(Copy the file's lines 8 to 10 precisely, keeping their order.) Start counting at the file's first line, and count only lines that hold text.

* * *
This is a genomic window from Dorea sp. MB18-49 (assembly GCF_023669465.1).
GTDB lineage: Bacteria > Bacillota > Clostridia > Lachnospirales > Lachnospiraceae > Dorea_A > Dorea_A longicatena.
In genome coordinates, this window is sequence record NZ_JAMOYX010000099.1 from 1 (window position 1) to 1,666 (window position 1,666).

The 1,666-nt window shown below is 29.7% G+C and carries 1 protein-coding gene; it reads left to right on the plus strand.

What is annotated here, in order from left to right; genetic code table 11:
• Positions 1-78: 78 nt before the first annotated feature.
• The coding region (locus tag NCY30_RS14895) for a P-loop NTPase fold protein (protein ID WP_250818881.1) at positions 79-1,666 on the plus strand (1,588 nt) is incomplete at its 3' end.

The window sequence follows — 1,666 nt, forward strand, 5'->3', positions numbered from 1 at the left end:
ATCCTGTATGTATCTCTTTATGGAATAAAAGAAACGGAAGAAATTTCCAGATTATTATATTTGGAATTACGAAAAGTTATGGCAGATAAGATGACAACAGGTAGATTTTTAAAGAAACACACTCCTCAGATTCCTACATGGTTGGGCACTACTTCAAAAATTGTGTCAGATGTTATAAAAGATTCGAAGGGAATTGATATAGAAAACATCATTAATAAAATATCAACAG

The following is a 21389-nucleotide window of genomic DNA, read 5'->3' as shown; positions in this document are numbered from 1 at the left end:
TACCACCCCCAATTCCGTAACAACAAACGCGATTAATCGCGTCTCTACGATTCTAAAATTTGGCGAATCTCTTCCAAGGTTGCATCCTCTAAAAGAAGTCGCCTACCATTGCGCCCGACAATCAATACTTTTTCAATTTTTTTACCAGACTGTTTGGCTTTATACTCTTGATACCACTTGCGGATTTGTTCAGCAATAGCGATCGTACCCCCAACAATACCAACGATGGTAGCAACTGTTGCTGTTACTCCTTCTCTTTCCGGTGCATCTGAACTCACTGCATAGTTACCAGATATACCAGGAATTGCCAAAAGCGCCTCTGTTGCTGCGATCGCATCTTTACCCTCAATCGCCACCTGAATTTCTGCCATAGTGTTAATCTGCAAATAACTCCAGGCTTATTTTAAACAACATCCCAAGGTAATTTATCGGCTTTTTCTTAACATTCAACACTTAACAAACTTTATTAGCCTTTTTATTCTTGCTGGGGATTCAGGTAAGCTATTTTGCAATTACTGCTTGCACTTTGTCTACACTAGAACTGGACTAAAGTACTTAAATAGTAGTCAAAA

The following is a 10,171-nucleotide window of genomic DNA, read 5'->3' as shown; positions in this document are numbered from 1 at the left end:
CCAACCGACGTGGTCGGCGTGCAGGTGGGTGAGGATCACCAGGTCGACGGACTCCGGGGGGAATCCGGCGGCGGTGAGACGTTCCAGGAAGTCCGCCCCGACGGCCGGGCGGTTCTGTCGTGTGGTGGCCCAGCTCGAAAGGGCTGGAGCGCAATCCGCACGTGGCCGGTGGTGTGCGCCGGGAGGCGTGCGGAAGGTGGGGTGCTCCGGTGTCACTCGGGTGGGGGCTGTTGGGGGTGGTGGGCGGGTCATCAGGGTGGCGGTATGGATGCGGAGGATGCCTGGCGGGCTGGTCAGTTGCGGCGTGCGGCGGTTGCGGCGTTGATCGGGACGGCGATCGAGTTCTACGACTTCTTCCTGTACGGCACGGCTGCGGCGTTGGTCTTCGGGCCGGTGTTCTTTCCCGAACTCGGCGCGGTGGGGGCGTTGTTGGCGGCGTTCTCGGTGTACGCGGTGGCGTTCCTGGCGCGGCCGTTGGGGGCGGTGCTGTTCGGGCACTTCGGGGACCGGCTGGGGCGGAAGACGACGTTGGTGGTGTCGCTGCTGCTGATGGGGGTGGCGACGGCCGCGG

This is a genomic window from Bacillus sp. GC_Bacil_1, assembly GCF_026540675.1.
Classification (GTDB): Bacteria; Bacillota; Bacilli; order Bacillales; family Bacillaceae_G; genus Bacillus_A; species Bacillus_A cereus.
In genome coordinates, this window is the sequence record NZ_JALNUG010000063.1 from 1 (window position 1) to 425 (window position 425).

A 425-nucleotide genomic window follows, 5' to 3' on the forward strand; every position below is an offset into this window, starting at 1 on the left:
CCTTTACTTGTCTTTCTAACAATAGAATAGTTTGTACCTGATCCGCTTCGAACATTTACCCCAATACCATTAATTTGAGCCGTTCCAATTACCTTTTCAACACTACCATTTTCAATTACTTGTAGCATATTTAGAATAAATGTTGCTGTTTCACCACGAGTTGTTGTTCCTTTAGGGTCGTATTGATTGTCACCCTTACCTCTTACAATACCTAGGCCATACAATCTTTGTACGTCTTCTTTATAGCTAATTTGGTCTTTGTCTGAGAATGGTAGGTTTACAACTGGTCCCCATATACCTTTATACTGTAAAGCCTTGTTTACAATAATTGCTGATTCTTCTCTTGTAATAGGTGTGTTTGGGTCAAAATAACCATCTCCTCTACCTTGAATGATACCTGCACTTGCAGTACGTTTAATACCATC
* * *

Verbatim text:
The window sequence follows — 1,666 nt, forward strand, 5'->3', positions numbered from 1 at the left end:
ATCCTGTATGTATCTCTTTATGGAATAAAAGAAACGGAAGAAATTTCCAGATTATTATATTTGGAATTACGAAAAGTTATGGCAGATAAGATGACAACAGGTAGATTTTTAAAGAAACACACTCCTCAGATTCCTACATGGTTGGGCACTACTTCAAAAATTGTGTCAGATGTTATAAAAGATTCGAAGGGAATTGATATAGAAAACATCATTAATAAAATATCAACAG

The following is a 21389-nucleotide window of genomic DNA, read 5'->3' as shown; positions in this document are numbered from 1 at the left end: